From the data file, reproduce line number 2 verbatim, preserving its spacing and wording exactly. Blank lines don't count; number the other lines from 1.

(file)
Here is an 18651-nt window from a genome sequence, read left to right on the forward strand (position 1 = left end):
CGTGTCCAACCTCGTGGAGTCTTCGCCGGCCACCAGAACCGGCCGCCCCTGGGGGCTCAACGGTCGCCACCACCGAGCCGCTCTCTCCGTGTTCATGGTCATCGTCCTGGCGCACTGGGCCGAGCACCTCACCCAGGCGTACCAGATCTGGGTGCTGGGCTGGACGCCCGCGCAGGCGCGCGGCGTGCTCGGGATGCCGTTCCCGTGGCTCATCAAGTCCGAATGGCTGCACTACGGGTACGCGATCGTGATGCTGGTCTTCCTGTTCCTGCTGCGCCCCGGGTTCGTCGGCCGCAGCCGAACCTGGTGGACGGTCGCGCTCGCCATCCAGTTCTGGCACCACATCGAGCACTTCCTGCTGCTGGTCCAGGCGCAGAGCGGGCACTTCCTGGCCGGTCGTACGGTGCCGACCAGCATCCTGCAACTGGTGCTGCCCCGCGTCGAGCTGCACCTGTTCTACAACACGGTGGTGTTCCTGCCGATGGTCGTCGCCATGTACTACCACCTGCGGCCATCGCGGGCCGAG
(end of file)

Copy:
CGTGTCCAACCTCGTGGAGTCTTCGCCGGCCACCAGAACCGGCCGCCCCTGGGGGCTCAACGGTCGCCACCACCGAGCCGCTCTCTCCGTGTTCATGGTCATCGTCCTGGCGCACTGGGCCGAGCACCTCACCCAGGCGTACCAGATCTGGGTGCTGGGCTGGACGCCCGCGCAGGCGCGCGGCGTGCTCGGGATGCCGTTCCCGTGGCTCATCAAGTCCGAATGGCTGCACTACGGGTACGCGATCGTGATGCTGGTCTTCCTGTTCCTGCTGCGCCCCGGGTTCGTCGGCCGCAGCCGAACCTGGTGGACGGTCGCGCTCGCCATCCAGTTCTGGCACCACATCGAGCACTTCCTGCTGCTGGTCCAGGCGCAGAGCGGGCACTTCCTGGCCGGTCGTACGGTGCCGACCAGCATCCTGCAACTGGTGCTGCCCCGCGTCGAGCTGCACCTGTTCTACAACACGGTGGTGTTCCTGCCGATGGTCGTCGCCATGTACTACCACCTGCGGCCATCGCGGGCCGAG